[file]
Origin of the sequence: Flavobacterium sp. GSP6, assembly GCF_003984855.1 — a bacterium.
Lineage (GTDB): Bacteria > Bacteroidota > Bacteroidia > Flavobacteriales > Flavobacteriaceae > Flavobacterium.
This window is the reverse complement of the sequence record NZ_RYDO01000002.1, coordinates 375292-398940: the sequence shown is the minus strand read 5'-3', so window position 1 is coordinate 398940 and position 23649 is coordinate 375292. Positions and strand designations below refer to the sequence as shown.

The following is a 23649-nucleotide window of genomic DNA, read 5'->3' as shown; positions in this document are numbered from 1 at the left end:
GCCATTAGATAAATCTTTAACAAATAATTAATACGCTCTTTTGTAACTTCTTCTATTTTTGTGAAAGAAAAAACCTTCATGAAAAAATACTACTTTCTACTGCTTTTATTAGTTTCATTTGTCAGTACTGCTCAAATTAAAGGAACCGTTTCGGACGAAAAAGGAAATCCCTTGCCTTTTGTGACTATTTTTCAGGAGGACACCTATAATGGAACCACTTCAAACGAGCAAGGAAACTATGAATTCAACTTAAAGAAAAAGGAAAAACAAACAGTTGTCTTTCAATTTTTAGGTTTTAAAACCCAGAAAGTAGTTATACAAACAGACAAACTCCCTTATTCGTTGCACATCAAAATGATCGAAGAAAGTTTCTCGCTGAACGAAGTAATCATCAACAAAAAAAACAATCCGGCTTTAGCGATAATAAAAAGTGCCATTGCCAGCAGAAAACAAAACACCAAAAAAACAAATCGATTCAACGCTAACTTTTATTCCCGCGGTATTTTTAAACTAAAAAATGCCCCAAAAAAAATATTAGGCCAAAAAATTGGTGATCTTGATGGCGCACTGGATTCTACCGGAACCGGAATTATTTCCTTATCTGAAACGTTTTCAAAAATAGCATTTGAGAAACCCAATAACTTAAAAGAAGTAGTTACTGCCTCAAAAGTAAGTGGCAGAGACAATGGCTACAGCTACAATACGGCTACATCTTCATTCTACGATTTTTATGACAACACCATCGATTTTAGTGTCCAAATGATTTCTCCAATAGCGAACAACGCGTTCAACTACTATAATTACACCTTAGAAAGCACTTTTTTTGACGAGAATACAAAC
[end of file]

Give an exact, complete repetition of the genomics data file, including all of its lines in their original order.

Origin of the sequence: Flavobacterium sp. GSP6, assembly GCF_003984855.1 — a bacterium.
Lineage (GTDB): Bacteria > Bacteroidota > Bacteroidia > Flavobacteriales > Flavobacteriaceae > Flavobacterium.
This window is the reverse complement of the sequence record NZ_RYDO01000002.1, coordinates 375292-398940: the sequence shown is the minus strand read 5'-3', so window position 1 is coordinate 398940 and position 23649 is coordinate 375292. Positions and strand designations below refer to the sequence as shown.

The following is a 23649-nucleotide window of genomic DNA, read 5'->3' as shown; positions in this document are numbered from 1 at the left end:
GCCATTAGATAAATCTTTAACAAATAATTAATACGCTCTTTTGTAACTTCTTCTATTTTTGTGAAAGAAAAAACCTTCATGAAAAAATACTACTTTCTACTGCTTTTATTAGTTTCATTTGTCAGTACTGCTCAAATTAAAGGAACCGTTTCGGACGAAAAAGGAAATCCCTTGCCTTTTGTGACTATTTTTCAGGAGGACACCTATAATGGAACCACTTCAAACGAGCAAGGAAACTATGAATTCAACTTAAAGAAAAAGGAAAAACAAACAGTTGTCTTTCAATTTTTAGGTTTTAAAACCCAGAAAGTAGTTATACAAACAGACAAACTCCCTTATTCGTTGCACATCAAAATGATCGAAGAAAGTTTCTCGCTGAACGAAGTAATCATCAACAAAAAAAACAATCCGGCTTTAGCGATAATAAAAAGTGCCATTGCCAGCAGAAAACAAAACACCAAAAAAACAAATCGATTCAACGCTAACTTTTATTCCCGCGGTATTTTTAAACTAAAAAATGCCCCAAAAAAAATATTAGGCCAAAAAATTGGTGATCTTGATGGCGCACTGGATTCTACCGGAACCGGAATTATTTCCTTATCTGAAACGTTTTCAAAAATAGCATTTGAGAAACCCAATAACTTAAAAGAAGTAGTTACTGCCTCAAAAGTAAGTGGCAGAGACAATGGCTACAGCTACAATACGGCTACATCTTCATTCTACGATTTTTATGACAACACCATCGATTTTAGTGTCCAAATGATTTCTCCAATAGCGAACAACGCGTTCAACTACTATAATTACACCTTAGAAAGCACTTTTTTTGACGAGAATACAAAC